Browsing by Subject "PROTEASES"

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  • Pitkänen, H. H.; Kärki, M.; Niinikoski, H.; Tanner, L.; Näntö-Salonen, K.; Pikta, M.; Kopatz, W. F.; Zuurveld, M.; Meijers, J. C. M.; Brinkman, H. J. M.; Lassila, R. (2018)
    Introduction: Lysinuric protein intolerance (LPI), a rare autosomal recessive transport disorder of cationic amino acids lysine, arginine and ornithine, affects intestines, lungs, liver and kidneys. LPI patients may display potentially life-threatening bleeding events, which are poorly understood. Aims: To characterize alterations in haemostatic and fibrinolytic variables associated with LPI. Methods: We enrolled 15 adult patients (8 female) and assessed the clinical ISTH/ SSC-BAT bleeding score (BS). A variety of metabolic and coagulation assays, including fibrin generation test derivatives, clotting time (CT) and clot lysis time (CLT), thromboelastometry (ROTEM), and PFA-100 and Calibrated Automated Thrombogram (CAT), were used. Results: All patients had mild-to-moderate renal insufficiency, and moderate bleeding tendency (BS 4) without spontaneous bleeds. Mild anaemia and thrombocytopenia occurred. Traditional clotting times were normal, but in contrast, CT in fibrin generation test, and especially ROTEM FIBTEM was abnormal. The patients showed impaired primary haemostasis in PFA, irrespective of normal von Willebrand factor activity, but together with lowered fibrinogen and FXIII. Thrombin generation (TG) was reduced in vitro, according to CAT-derived endogenous thrombin potential, but in vivo TG was enhanced in the form of circulating prothrombin fragment 1 and 2 values. Very high D-dimer and plasmin-alpha 2-antiplasmin (PAP) complex levels coincided with shortened CLT in vitro. Conclusions: Defective primary haemostasis, coagulopathy, fibrin abnormality (FIBTEM, CT and CLT), low TG in vitro and clearly augmented fibrinolysis (PAP and D-dimer) in vivo were all detected in LPI. Altered fibrin generation and hyperfibrinolysis were associated with the metabolic and renal defect, suggesting a pathogenetic link in LPI.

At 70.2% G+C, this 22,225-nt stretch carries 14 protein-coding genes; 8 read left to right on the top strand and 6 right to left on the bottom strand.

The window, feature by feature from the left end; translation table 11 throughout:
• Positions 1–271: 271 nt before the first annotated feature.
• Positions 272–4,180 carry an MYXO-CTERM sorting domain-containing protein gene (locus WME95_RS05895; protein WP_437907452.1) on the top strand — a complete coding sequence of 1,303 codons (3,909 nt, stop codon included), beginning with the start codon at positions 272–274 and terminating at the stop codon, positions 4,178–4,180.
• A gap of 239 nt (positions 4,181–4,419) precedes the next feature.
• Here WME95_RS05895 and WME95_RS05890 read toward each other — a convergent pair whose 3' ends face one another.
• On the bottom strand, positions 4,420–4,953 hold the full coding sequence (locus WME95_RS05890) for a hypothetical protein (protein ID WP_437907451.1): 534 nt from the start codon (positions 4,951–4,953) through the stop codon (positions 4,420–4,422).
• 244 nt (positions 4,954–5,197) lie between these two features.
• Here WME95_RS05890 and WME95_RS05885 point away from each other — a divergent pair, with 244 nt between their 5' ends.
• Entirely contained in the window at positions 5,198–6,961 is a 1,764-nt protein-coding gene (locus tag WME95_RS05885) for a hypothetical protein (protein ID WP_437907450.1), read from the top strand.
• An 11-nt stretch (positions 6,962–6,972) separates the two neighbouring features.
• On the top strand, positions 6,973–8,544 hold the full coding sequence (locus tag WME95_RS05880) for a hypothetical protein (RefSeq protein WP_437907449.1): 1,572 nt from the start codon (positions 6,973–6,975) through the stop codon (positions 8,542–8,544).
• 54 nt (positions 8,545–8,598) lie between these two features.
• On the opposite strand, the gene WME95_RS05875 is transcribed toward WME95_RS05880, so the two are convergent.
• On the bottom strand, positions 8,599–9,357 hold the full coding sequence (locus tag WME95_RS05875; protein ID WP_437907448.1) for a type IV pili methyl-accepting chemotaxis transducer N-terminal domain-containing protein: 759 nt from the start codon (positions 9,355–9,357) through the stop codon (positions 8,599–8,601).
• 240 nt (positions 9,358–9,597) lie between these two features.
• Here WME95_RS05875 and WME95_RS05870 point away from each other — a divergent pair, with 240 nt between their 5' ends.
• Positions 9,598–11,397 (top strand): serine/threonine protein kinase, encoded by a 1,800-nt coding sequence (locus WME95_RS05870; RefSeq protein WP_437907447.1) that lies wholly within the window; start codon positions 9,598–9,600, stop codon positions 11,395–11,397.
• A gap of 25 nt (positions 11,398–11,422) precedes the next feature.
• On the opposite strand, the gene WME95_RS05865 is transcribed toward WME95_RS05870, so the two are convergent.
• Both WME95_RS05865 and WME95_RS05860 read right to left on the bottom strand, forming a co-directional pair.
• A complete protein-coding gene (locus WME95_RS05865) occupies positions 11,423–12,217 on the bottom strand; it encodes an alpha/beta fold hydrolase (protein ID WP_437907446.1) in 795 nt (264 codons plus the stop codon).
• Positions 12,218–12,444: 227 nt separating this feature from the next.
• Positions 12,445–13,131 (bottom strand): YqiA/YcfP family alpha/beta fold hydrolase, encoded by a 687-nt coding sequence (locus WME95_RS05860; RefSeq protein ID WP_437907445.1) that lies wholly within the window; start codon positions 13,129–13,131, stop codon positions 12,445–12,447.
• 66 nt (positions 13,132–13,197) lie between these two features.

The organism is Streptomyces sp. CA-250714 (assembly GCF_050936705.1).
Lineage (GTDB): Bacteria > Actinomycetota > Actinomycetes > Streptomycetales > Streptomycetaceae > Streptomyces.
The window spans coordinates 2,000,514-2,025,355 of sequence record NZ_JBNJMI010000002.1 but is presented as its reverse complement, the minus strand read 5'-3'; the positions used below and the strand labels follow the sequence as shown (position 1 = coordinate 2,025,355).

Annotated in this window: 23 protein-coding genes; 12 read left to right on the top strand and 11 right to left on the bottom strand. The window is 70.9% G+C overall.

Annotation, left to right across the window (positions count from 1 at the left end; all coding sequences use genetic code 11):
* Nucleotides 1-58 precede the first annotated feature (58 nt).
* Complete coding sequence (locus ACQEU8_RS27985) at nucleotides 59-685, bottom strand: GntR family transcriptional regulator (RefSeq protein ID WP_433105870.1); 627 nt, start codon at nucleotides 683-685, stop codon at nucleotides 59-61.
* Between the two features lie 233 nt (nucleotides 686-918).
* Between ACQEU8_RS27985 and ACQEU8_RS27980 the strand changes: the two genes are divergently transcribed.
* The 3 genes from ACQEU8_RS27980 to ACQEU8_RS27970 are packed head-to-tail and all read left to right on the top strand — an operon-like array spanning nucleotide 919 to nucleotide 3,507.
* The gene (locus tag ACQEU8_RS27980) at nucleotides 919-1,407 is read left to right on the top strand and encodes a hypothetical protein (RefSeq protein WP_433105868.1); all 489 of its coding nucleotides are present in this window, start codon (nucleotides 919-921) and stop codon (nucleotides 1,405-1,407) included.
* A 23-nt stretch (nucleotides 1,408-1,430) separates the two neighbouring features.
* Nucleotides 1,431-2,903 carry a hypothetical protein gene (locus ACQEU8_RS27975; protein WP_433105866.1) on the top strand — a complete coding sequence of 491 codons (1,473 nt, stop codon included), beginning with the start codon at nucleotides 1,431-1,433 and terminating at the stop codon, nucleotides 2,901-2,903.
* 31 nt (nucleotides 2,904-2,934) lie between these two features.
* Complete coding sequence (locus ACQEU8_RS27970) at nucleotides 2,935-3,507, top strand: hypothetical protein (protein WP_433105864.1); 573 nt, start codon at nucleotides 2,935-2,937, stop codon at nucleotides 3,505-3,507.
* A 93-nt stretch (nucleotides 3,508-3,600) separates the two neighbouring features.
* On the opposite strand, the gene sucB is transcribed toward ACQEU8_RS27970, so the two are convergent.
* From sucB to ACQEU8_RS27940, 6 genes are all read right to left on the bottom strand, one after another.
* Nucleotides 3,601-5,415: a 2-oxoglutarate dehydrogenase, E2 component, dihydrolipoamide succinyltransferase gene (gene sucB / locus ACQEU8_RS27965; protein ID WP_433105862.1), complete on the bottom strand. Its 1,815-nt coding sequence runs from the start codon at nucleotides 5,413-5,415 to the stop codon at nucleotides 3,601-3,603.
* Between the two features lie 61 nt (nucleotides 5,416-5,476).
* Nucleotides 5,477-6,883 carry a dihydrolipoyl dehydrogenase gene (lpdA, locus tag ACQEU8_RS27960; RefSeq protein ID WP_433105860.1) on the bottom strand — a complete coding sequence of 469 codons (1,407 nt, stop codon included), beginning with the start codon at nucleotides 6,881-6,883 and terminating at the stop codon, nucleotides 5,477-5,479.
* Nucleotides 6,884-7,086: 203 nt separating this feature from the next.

• Bitu, Carolina C.; Kauppila, Joonas H.; Bufalino, Andreia; Nurmenniemi, Sini; Teppo, Susanna; Keinanen, Meeri; Vilen, Suvi-Tuuli; Lehenkari, Petri; Nyberg, Pia; Coletta, Ricardo D.; Salo, Tuula (2013)
  • Hilander, Taru; Zhou, Xiao-Long; Konovalova, Svetlana; Zhang, Fu-Ping; Euro, Liliya; Shilov, Dmitri; Poutanen, Matti; Chihade, Joseph; Wang, En-Duo; Tyynismaa, Henna (2018)
    Accuracy of protein synthesis is enabled by the selection of amino acids for tRNA charging by aminoacyl-tRNA synthetases (ARSs), and further enhanced by the proofreading functions of some of these enzymes for eliminating tRNAs mischarged with noncognate amino acids. Mouse models of editing-defective cytoplasmic alanyl-tRNA synthetase (AlaRS) have previously demonstrated the importance of proofreading for cytoplasmic protein synthesis, with embryonic lethal and progressive neurodegeneration phenotypes. Mammalian mitochondria import their own set of nuclear-encoded ARSs for translating critical polypeptides of the oxidative phosphorylation system, but the importance of editing by the mitochondrial ARSs for mitochondrial proteostasis has not been known. We demonstrate here that the human mitochondrial AlaRS is capable of editing mischarged tRNAs in vitro, and that loss of the proofreading activity causes embryonic lethality in mice. These results indicate that tRNA proofreading is essential in mammalian mitochondria, and cannot be overcome by other quality control mechanisms.